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Plavix Lawsuit

Nationwide Pharmaceutical Litigation Firm

If you or a loved one suffered internal bleeding, ulcers or gastrointestinal bleeding, thrombotic thrombocytopenic purpura (TTP), bleeding or hemorrhagic stroke while taking the anti-clotting drug Plavix® (clopidogrel), you may have cause for a lawsuit. The attorneys of Napoli Bern Ripka Shkolnik, LLP are reviewing potential Plavix lawsuits throughout the United States for people who have suffered serious side effects from this medication.

The U.S. Food and Drug Administration (FDA) approved Plavix in 1997. Doctors prescribe this drug for the prevention of blood clots in patients who have had a bleeding or hemorrhagic stroke or heart attack, including acute coronary syndrome or myocardial infarction, or those diagnosed with peripheral arterial disease (PAD).(1) Marketed by a partnership of Sanofi-Aventis and Bristol-Myers Squibb, Plavix is an antiplatelet drug that works by preventing platelets in the blood from sticking together and forming clots. In 2010, $4.6 billion in retail sales made Plavix #3 on a list of Top 200 Pharmaceutical Sales in the U.S.(2)

Side Effects Associated with Plavix

You may have a case if you or a loved one suffered these side effects:

  • Internal bleeding
  • Gastrointestinal bleeding
  • Cerebral bleeding or hemorrhage
  • Ulcers
  • Heart attack
  • Bleeding stroke
  • Hemorrhagic stroke
  • Death resulting from internal bleeding
  • Thrombotic thrombocytopenic purpura, a disorder in which blood clots form in the small blood vessels around the body, including the kidneys, heart and brain, that can restrict or block blood flow and may result in brain damage, stroke or death.(3)

People may not have known or understood the risks for serious side effects when they took this medication. Plavix reduces the bloods ability to form a clot and is associated with major internal bleeding and gastrointestinal bleeding. Bleeding during surgery or from an injury could also be fatal while taking Plavix.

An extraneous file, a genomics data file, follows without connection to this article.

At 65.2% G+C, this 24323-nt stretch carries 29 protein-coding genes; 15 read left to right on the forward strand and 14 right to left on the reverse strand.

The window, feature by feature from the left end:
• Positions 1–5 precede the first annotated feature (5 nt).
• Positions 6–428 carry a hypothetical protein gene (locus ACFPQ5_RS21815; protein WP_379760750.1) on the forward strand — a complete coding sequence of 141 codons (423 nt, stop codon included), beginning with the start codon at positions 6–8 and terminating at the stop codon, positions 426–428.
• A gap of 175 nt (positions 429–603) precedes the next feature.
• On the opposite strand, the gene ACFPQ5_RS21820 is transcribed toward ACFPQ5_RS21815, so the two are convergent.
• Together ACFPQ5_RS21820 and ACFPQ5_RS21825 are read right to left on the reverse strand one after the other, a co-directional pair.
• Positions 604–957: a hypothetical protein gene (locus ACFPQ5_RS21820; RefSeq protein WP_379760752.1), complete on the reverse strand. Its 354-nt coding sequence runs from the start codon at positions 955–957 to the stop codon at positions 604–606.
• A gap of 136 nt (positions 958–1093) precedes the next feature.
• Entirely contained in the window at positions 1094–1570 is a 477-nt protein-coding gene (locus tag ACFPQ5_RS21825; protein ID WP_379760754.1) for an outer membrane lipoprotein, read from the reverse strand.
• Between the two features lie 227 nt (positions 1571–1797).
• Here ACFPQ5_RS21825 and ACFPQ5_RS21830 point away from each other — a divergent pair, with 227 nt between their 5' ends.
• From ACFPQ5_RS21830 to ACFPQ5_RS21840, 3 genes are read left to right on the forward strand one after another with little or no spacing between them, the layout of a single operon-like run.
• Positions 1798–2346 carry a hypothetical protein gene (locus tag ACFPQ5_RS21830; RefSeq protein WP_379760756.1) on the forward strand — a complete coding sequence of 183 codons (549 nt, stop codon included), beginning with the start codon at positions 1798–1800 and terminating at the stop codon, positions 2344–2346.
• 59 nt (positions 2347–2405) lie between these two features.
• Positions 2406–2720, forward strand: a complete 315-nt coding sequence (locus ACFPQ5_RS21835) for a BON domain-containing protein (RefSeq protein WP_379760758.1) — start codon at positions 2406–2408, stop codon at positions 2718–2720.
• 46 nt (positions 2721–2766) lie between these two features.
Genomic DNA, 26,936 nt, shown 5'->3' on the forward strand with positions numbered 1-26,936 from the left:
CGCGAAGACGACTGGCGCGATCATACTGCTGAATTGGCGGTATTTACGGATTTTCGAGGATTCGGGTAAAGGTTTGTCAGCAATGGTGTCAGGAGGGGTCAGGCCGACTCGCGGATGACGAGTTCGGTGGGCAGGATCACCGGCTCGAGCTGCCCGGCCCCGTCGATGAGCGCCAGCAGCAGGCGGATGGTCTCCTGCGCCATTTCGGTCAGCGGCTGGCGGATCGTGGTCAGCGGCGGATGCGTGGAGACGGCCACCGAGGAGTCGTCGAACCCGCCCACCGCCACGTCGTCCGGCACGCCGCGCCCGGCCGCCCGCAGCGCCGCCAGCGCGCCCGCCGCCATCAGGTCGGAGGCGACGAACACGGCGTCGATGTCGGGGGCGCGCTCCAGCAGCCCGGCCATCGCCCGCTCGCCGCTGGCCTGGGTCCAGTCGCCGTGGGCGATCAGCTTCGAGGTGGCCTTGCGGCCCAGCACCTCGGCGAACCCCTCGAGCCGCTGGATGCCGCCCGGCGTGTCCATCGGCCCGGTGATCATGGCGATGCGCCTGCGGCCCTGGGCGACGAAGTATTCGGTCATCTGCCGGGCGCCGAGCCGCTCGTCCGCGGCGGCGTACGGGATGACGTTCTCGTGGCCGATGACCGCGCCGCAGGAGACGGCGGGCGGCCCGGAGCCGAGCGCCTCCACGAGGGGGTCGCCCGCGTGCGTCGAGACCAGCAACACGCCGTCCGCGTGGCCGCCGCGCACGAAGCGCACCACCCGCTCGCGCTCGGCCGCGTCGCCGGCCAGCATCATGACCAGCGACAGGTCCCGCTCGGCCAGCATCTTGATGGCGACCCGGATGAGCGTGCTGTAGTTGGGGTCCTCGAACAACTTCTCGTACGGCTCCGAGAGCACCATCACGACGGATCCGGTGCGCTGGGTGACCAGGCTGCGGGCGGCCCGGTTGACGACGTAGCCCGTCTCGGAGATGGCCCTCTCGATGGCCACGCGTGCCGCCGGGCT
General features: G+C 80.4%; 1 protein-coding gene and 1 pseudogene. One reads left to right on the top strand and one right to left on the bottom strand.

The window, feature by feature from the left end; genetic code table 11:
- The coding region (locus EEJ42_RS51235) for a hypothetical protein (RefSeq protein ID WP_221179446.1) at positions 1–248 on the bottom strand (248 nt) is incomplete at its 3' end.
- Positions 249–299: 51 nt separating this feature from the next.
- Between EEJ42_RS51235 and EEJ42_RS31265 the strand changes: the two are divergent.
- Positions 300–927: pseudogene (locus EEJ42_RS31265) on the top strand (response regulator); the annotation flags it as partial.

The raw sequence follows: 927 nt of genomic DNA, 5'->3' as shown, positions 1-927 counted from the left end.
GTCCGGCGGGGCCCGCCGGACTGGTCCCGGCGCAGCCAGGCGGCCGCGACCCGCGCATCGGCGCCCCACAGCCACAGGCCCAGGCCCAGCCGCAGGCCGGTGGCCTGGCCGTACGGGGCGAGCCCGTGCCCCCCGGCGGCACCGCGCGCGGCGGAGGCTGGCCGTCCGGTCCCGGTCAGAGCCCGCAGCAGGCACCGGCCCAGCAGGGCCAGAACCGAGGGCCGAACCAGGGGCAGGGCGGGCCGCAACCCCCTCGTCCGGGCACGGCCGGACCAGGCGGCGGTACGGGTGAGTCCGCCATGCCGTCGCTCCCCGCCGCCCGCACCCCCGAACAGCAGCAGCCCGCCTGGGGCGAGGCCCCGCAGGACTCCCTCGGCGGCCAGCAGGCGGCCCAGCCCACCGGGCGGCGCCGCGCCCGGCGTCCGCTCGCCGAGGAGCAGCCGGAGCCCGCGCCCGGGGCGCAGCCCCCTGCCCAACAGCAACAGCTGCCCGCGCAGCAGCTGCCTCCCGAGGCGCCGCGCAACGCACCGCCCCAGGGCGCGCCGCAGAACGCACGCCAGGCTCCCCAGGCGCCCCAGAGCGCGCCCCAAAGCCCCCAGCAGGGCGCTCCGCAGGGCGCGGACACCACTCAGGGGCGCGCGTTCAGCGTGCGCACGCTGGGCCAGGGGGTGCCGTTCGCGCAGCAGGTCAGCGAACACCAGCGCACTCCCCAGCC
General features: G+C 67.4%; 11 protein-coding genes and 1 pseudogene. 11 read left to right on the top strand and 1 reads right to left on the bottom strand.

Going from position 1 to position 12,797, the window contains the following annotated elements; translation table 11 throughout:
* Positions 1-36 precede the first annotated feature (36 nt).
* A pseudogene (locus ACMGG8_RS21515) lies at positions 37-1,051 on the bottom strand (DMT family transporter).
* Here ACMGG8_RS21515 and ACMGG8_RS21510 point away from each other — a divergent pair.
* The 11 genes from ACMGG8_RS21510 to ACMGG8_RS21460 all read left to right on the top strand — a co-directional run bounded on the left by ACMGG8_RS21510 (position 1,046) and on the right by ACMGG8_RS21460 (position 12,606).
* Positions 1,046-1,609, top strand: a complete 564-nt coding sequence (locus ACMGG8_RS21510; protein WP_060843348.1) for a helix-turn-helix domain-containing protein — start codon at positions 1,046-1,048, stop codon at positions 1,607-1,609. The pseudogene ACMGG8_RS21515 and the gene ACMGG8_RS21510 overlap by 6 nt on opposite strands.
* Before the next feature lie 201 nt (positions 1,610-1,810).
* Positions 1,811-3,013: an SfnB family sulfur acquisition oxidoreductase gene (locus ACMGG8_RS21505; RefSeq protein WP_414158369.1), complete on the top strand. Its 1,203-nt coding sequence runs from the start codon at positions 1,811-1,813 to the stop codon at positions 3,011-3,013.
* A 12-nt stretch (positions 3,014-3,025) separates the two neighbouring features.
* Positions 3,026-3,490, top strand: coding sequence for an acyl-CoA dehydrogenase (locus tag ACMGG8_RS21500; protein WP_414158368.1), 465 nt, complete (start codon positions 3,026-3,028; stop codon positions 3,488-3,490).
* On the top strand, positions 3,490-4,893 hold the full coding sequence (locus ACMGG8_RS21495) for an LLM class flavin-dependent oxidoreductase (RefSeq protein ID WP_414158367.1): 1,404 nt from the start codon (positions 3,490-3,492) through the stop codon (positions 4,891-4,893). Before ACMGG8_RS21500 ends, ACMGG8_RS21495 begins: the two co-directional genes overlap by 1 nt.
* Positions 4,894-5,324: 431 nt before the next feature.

While the American College of Cardiology and American Heart Association have considered Plavix an alternative anti-clotting drug for patients who suffer gastrointestinal intolerance to aspirin, some doctors no longer support this recommendation based upon study results showing aspirin plus esomeprazole was superior to clopidogrel in the prevention of recurrent bleeding of ulcers.(4) Plavix is also associated with the development of ulcers. A Plavix trial found that people taking the drug might suffer more than 12 times as many ulcers as patients who take aspirin plus esomeprazole.(5)

Plavix Drug Interactions with Proton Pump Inhibitors (PPIs)

Because side effects can include ulcers and gastrointestinal bleeding, doctors often prescribe proton pump inhibitors (PPIs) to reduce stomach acid in patients taking Plavix.(6)

In November 2009, the FDA released an advisory saying that taking the Proton Pump Inhibitor omeprazole (marketed as Prilosec/Prilosec OTC) in conjunction with Plavix significantly reduced the effectiveness of Plavix and patients at risk for heart attack or stroke may not be getting the anti-clotting benefits they need. The makers of Plavix agreed to update the drug labeling to include a warning about drug interaction with omeprazole and to conduct further studies into other drug interactions.(7)